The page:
MEMORANDUM OPINION AND ORDER
HARRY D. LEILNENWEBER, District Judge.
Tobias Payton (hereinafter, "Payton" or "Plaintiff"), an inmate at the Stateville Correctional Center, has brought this pro se civil rights action pursuant to 42 U.S.C. § 1983. Payton contends that Defendants Chris Cannon, the former Publications Review Chairman at Stateville; Colleen Franklin, a correctional counselor; Marcus Hardy, the former warden of Stateville; Kevin Frain, the present Publications Review Chairman; Mary Berry, Records Office Supervisor at Stateville; Patricia Weghorn, a mail room worker at Stateville; and Salvador Godinez, the Director of the Illinois Department of Corrections, (hereinafter, the "Defendants") violated his constitutional rights by wrongfully censoring his adult-themed mail, and by denying him a meaningful grievance procedure in violation of his rights to due process. This matter is before the Court for ruling on the Defendants' Motion for Summary Judgment [ECF No. 79]. For the reasons stated in herein, the Motion for Summary Judgment is granted.
I. LEGAL STANDARD
A. Summary Judgment
"The court shall grant summary judgment if the movant shows that there is no genuine issue as to any material fact and the movant is entitled to a judgment as a matter of law." FED. R. CIV. P. 56(a); Celotex Corp. v. Catrett, 477 U.S. 317, 322 (1986); Vision Church v. Village of Long Grove, 468 F.3d 975, 988 (7th Cir. 2006). In determining whether factual issues exist, the court must view all the evidence and draw all reasonable inferences in the light most favorable to the non-moving party. Weber v. Universities Research Assoc., Inc., 621 F.3d 589, 592 (7th Cir. 2010). The court does not "judge the credibility of the witnesses, evaluate the weight of the evidence, or determine the truth of the matter. The only question is whether there is a genuine issue of fact." Gonzalez v. City of Elgin, 578 F.3d 526, 529 (7th Cir. 2009), citing Anderson v. Liberty Lobby, 477 U.S. 242, 249-50 (1986).
However, Rule 56 "mandates the entry of summary judgment, after adequate time for discovery and upon motion, against a party who fails to make a showing sufficient to establish the existence of an element essential to that party's case, and on which that party will bear the burden of proof at trial." Celotex, 477 U.S. at 322. "Where the record taken as a whole could not lead a rational trier of fact to find for the non-moving party, there is no genuine issue for trial." Sarver v. Experian Information Solutions, 390 F.3d 969, 970 (7th Cir. 2004) (citations omitted). "A genuine issue of material fact arises only if sufficient evidence favoring the nonmoving party exists to permit a jury to return a verdict for that party." Egonmwan v. Cook County Sheriff's Dept., 602 F.3d 845, 849 (7th Cir. 2010), quoting Faas v. Sears, Roebuck & Co., 532 F.3d 633, 640-41 (7th Cir. 2008).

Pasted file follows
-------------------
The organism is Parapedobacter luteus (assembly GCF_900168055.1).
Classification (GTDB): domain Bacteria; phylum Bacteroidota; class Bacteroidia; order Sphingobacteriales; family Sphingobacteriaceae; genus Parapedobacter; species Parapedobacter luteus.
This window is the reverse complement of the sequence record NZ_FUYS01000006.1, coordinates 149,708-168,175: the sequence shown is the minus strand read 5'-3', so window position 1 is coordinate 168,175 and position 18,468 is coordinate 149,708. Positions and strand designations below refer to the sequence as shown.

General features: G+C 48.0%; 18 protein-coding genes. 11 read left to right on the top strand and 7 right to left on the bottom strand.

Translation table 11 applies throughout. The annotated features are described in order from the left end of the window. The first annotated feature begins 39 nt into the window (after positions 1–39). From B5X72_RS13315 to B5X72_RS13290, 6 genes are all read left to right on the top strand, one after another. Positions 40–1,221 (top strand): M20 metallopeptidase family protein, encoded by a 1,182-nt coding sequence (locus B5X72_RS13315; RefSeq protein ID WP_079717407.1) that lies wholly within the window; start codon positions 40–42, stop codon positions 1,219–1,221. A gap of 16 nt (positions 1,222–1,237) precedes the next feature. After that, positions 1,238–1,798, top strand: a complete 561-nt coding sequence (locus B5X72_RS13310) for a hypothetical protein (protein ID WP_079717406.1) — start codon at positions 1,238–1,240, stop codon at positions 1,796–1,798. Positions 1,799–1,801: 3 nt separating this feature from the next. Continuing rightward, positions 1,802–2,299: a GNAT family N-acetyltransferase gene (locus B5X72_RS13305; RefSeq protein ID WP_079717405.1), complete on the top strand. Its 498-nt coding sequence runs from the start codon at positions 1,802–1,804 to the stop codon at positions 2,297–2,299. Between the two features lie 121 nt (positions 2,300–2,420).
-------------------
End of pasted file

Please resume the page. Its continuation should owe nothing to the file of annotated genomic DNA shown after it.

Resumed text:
B. Local Rule 56.1 (N.D. Ill.)
Defendants filed Statements of Uncontested Material Facts pursuant to Local Rule 56.1 (N.D. Ill.). Together with their Motion for Summary Judgment, Defendants included a "Notice to Pro Se Litigant Opposing Motion for Summary Judgment" [ECF No. 82], as required by Local Rule 56.2. That Notice clearly explained the requirements of the Local Rules and warned Plaintiff that a party's failure to controvert the facts as set forth in the moving party's statement results in those facts being deemed admitted. See, e.g., Smith v. Lamz, 321 F.3d 680, 683 (7th Cir. 2003).
Local Rule 56.1(b) requires a party opposing a motion for summary judgment to file:
(3) a concise response to the movant's statement that shall contain
(A) a response to each numbered paragraph in the moving party's statement, including, in the case of any disagreement, specific references to the affidavits, parts of the record, and other supporting materials relied upon, and
(B) a statement, consisting of short numbered paragraphs, of any additional facts that require denial of summary judgment, including references to the affidavits, parts of the record, and other supporting materials relied upon.
The district court may rigorously enforce compliance with Local Rule 56.1. See, e.g., Stevo v. Frasor, 662 F.3d 880, 886-87 (7th Cir. 2011) ("Because of the high volume of summary judgment motions and the benefits of clear presentation of relevant evidence and law, we have repeatedly held that district judges are entitled to insist on strict compliance with local rules designed to promote the clarity of summary judgment filings") (citing Ammons v. Aramark Uniform Serv., Inc., 368 F.3d 809, 817 (7th Cir. 2004). Although pro se plaintiffs are entitled to lenient standards, compliance with procedural rules is required. Cady v. Sheahan, 467 F.3d 1057, 1061 (7th Cir. 2006); see also, Koszola v. Bd. of Educ. of the City of Chicago, 385 F.3d 1104, 1108 (7th Cir. 2004). "We have... repeatedly held that a district court is entitled to expect strict compliance with Rule 56.1." Cichon v. Exelon Generation Co., 401 F.3d 803, 809 (7th Cir. 2005).
Despite the admonitions stated above, Plaintiff failed to file a response to Defendants' statements of uncontested facts. A motion for summary judgment "requires the responding party to come forward with the evidence that it has - it is the put up or shut up' moment in a lawsuit." Eberts v. Goderstad, 569 F.3d 757, 767 (7th Cir. 2009) (citations omitted). As Plaintiff has failed to do so, Defendants' proposed undisputed facts are deemed admitted. See, Chelios v. Heavener, 520 F.3d 678, 687 (7th Cir. 2008); L.R. 56.1(b)(3)(B).